Former mayoral candidate Pete Boland endorses Copley Gerdes for City Council

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The endorsement is bipartisan.

Former St. Petersburg mayoral candidate Pete Boland has endorsed Copley Gerdes for the District 1 seat on City Council.

Boland, a local restaurateur was ousted in the August Primary, coming in fifth. He did manage to garner notable attention even as a political outsider.

“In these trying times in our world and with all the issues facing our city, partisan politics must be set aside. We need pragmatic, earnest, honest, passionate people in public service,” Boland said in a statement. “We need people like Copley Gerdes who have a deep love for St. Pete and its people. We need humble servants who have an open mind with a strong desire to serve the people’s interests.”

Although the race is nonpartisan, party affiliations are no secret. This endorsement crosses party lines, with Boland a registered Republican and Gerdes a Democrat.

“Pete is a valuable voice as a small business owner and a community leader,” Gerdes said in a statement. “This campaign is about bringing people together to solve the issues we face and rejecting the divisive rhetoric that poisons our political discourse. I’m proud to have Pete on our team and I’m grateful for all of his contributions to our city.”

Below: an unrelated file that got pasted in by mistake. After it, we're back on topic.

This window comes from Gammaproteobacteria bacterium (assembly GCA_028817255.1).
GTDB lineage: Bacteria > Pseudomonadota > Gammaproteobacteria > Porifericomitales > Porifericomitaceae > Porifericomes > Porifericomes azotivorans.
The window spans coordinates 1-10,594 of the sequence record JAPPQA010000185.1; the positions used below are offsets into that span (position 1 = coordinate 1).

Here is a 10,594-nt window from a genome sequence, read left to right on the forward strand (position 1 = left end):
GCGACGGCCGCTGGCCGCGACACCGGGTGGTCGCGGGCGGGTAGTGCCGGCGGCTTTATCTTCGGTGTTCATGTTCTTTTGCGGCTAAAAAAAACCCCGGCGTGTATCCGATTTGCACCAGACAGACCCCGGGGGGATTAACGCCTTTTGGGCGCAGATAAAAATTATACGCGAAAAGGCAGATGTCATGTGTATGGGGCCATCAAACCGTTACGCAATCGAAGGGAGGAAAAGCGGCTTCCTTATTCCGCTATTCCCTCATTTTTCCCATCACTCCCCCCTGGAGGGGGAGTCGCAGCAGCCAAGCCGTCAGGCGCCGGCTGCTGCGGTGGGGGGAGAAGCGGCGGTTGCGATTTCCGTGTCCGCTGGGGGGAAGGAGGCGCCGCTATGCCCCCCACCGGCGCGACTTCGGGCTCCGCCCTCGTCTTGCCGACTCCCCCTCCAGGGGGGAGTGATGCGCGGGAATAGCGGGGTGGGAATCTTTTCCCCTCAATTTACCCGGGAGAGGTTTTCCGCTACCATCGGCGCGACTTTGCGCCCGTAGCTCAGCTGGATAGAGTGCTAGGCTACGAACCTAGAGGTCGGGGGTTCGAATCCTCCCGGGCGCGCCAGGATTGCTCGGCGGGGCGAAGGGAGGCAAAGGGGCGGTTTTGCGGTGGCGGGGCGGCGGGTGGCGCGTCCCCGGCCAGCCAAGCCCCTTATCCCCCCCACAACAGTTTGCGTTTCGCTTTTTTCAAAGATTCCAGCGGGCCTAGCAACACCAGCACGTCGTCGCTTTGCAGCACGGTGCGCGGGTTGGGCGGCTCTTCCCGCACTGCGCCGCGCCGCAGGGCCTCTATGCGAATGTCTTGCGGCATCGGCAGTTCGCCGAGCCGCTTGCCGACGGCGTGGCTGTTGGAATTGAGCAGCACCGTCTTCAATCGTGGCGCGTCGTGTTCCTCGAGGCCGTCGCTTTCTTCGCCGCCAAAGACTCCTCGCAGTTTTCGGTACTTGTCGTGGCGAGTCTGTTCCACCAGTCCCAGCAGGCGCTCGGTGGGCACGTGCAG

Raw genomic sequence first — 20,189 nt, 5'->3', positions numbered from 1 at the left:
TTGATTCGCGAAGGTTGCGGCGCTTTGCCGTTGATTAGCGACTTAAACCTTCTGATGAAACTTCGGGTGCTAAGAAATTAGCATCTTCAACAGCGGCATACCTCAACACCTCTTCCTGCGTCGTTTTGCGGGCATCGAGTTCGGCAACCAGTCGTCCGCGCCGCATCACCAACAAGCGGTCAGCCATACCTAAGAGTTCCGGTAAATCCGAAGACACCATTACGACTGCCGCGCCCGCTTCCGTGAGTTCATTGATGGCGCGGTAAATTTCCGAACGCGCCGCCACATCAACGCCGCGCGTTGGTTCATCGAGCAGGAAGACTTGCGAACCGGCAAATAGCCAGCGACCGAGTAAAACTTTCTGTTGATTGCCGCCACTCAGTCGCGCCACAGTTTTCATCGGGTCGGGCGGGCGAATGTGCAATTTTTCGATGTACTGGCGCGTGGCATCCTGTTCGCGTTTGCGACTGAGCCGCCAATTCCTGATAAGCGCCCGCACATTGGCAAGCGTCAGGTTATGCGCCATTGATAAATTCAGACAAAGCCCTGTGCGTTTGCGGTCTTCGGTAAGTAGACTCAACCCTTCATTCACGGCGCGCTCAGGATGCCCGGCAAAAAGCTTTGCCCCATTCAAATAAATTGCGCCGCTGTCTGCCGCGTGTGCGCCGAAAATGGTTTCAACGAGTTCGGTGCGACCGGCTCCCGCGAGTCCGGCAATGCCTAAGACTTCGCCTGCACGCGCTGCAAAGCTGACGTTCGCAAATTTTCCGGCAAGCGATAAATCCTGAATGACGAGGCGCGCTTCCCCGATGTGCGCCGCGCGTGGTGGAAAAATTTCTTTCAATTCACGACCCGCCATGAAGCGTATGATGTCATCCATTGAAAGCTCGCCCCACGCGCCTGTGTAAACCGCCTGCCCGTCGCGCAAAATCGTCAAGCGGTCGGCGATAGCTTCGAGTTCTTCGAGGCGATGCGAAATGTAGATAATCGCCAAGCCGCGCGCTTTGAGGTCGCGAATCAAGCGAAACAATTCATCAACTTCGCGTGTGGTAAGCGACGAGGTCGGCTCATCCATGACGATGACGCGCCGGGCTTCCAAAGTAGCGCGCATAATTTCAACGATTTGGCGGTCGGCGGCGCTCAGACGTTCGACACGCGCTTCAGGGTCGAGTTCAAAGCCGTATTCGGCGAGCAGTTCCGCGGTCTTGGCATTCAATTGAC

Gerdes is running for the District 1 seat covering West St. Pete to replace City Council member Robert Blackmon. This year, the seat is up for Special Election alongside regular City Council races because Blackmon resigned to run for Mayor.

Gerdes is the son of former City Council member Charlie Gerdes, who represented the district for eight years before Blackmon succeeded him.

Gerdes has earned endorsements from six of the eight sitting Council members.

Gerdes faces lobbyist Bobbie Shay Lee in the Nov. 2 General Election. Lee is a registered Republican.

Gerdes finished statistically tied with Lee in the four-way Primary Election on Aug. 24 with about 34% of the vote each.

District 1 is one of only two City Council districts with a Republican advantage, though the difference between GOP and Democratic voters is negligible at 8,395 to 8,087, according to data from the Pinellas County Supervisor of Elections. That advantage for conservative candidates disappears in the General Election, when the race will be open citywide. There, Democrats outnumber Republicans by nearly 38,000 voters.

Kelly Hayes

Kelly Hayes studied journalism and political science at the University of Florida. Kelly was born and raised in Tampa Bay. A recent graduate, she enjoys government and legal reporting. She has experience covering the Florida Legislature as well as local government, and is a proud Alligator alum. You can reach Kelly at [email protected]



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